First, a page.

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Defense Secretary Mattis Addresses The Situation In Syria Before Congress

Apr 12, 2018
Originally published on April 12, 2018 10:42 pm
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MARY LOUISE KELLY, HOST:

Five days have now passed since what opposition forces say was a chemical weapons attack by the Syrian government on its citizens. On Monday, President Trump promised that those responsible would pay a price. And yesterday in a tweet, Trump promised missiles would soon be on their way to Syria. But today, the administration appears to - maybe - be backing off. Trump told reporters that a decision had not yet been made on a course of action. We are joined now by NPR Pentagon correspondent Tom Bowman. Hey, Tom.

TOM BOWMAN, BYLINE: Hello.

KELLY: What's going on? Missiles, no missiles - where are we?

BOWMAN: Well, we don't know yet. Defense Secretary Jim Mattis told lawmakers today no decision has been made, and he'll go to the White House again for meetings. And I'm told Mattis has been making calls to his counterparts in other countries. So it sounds like some kind of military action is likely. And you're right. The president tweeted Monday he expected a decision in a day or two. Then he taunted Russia that U.S. missiles would be launched. Then he backed away and...

KELLY: Because Russia fired back and said, we would...

BOWMAN: Exactly.

KELLY: ...Shoot down U.S. missiles if you launch them.

BOWMAN: And today, the president said a decision will come, quote, "fairly soon." Now, one problem is the planning - in this planning is trying to prevent all this from escalating into a conflict with Russia, the Syrian government's ally. Mattis referred to that this morning before the House Armed Services Committee, answering a question from Democrat Niki Tsongas of Massachusetts.

(SOUNDBITE OF ARCHIVED RECORDING)

JIM MATTIS: There's a tactical concern, ma'am, that innocent people - we don't add to any civilian deaths and do everything humanly possible to avoid that. We're trying to stop the murder of innocent people. But on a strategic level, it's how do we keep this from escalating out of control, if you get my drift on that.

NIKI TSONGAS: I get your drift. Thank you. I yield back.

BOWMAN: And the drift...

KELLY: A lot of drift getting there. Yeah.

BOWMAN: The drift, of course, is Russia. And another question, Mary Louise, is whether U.S. allies will take part in any military action. Both France and Britain have indicated supporting that in some way.

KELLY: There are also questions still about the evidence for what exactly transpired in Syria, right? I mean, we're referring to this as a suspected chemical attack.

BOWMAN: Right.

KELLY: How solid is the evidence?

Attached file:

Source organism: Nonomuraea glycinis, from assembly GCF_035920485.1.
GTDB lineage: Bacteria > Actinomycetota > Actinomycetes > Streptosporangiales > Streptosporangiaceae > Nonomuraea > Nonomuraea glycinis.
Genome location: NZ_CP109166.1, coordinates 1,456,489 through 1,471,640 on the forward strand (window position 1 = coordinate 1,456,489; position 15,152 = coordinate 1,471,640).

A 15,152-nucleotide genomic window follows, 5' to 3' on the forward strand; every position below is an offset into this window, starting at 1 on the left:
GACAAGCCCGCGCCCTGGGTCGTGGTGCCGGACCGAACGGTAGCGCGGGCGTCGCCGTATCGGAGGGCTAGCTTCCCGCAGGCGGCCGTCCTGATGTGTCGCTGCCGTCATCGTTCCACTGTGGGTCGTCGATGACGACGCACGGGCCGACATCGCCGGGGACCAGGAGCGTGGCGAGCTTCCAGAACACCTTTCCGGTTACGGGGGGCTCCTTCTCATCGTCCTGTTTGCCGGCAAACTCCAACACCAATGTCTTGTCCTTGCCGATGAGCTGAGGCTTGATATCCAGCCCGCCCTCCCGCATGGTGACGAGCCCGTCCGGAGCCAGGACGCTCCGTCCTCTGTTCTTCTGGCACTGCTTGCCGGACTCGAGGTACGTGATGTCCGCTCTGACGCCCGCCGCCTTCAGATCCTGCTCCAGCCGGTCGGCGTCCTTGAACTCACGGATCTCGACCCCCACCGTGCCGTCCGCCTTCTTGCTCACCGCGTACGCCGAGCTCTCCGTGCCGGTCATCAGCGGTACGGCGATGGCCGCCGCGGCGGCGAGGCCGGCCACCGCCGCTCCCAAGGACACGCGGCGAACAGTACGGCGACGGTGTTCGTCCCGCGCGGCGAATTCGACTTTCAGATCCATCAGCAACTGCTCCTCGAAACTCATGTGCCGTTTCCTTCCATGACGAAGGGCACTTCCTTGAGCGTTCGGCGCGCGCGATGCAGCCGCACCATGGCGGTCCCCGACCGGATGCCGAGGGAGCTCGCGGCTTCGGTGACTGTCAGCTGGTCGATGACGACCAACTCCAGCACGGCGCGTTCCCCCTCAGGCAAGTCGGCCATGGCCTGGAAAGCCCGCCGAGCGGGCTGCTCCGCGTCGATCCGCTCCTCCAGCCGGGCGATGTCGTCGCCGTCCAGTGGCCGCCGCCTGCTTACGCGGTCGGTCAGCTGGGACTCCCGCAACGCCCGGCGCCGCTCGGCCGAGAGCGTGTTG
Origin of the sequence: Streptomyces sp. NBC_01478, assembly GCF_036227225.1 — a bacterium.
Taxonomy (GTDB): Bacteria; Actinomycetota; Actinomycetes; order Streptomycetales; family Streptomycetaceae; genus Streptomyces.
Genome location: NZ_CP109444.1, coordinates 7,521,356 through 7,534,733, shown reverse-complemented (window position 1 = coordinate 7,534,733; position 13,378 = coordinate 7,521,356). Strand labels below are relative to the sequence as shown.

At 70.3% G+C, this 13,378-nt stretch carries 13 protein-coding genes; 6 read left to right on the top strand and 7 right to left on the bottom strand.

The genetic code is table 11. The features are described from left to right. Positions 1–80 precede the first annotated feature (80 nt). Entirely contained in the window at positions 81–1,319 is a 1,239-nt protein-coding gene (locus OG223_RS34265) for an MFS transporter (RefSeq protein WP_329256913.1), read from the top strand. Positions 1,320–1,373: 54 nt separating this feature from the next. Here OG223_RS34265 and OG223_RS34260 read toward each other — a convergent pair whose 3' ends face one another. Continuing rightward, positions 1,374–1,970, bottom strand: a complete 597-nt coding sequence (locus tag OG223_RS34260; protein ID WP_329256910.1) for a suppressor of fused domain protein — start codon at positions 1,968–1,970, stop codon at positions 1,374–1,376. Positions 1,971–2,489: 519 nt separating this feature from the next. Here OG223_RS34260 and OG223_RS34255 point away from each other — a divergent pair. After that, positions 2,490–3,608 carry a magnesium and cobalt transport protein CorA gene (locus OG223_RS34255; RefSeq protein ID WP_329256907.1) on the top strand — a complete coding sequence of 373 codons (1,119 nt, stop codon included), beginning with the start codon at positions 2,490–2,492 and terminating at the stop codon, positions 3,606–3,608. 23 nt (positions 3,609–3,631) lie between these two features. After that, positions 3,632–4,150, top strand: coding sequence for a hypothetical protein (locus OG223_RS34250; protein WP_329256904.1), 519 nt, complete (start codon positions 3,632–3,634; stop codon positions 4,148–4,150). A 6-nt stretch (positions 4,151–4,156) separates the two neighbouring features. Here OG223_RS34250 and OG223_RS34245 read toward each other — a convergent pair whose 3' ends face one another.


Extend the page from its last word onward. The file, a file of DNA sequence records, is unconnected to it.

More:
BOWMAN: Well, there's no official pronouncement about chemical weapons use. The reports we're getting are from opposition groups who are medical professionals on the ground. They say it appears to be a chemical attack judging from the condition of the dead and wounded. And Mattis said this morning he believes it was a chemical attack, but the U.S. is looking for the actual evidence. Now, independent inspectors have not reached the site of the attack. The Organization for the Prohibition of Chemical Weapons - they expect to arrive Saturday, but here's the thing. Even if the organization confirms a chemical attack, it's not permitted to assign blame. Here's Secretary Mattis again.

(SOUNDBITE OF ARCHIVED RECORDING)

MATTIS: We will not know from this investigating team that goes in - if we get them in, if the regime will let them in - we will not know who did it. They can only say that they found evidence or did not. And as each day goes by - as you know, it's a non-persistent gas so it becomes more and more difficult to confirm it.

BOWMAN: And by the way, there was an investigative arm of the organization, and they confirmed Syria was to blame for last year's chemical attack. But that group came to an end last fall. Russia vetoed their continuation in a U.N. Security Council vote.

KELLY: So Tom, is this a factor in forming what may be a delay in any kind of strike? The U.S. doesn't want to launch a retaliatory airstrike until it knows what exactly it's retaliating for, and it sounds like those facts still aren't fully lined up.

BOWMAN: That's right. It could delay it. But remember last year when they launched the attack against that airfield in Syria - President Trump launched dozens of Tomahawk missiles - they still didn't know with certainty whether that was a Syrian attack. So it may not matter. They may launch missiles anyway, and then we'll wait for later for, actually, confirmation of a Syrian attack. But again, they're not going to point fingers at anyone.

KELLY: NPR Pentagon correspondent Tom Bowman, thanks so much.

BOWMAN: You're welcome. Transcript provided by NPR, Copyright NPR.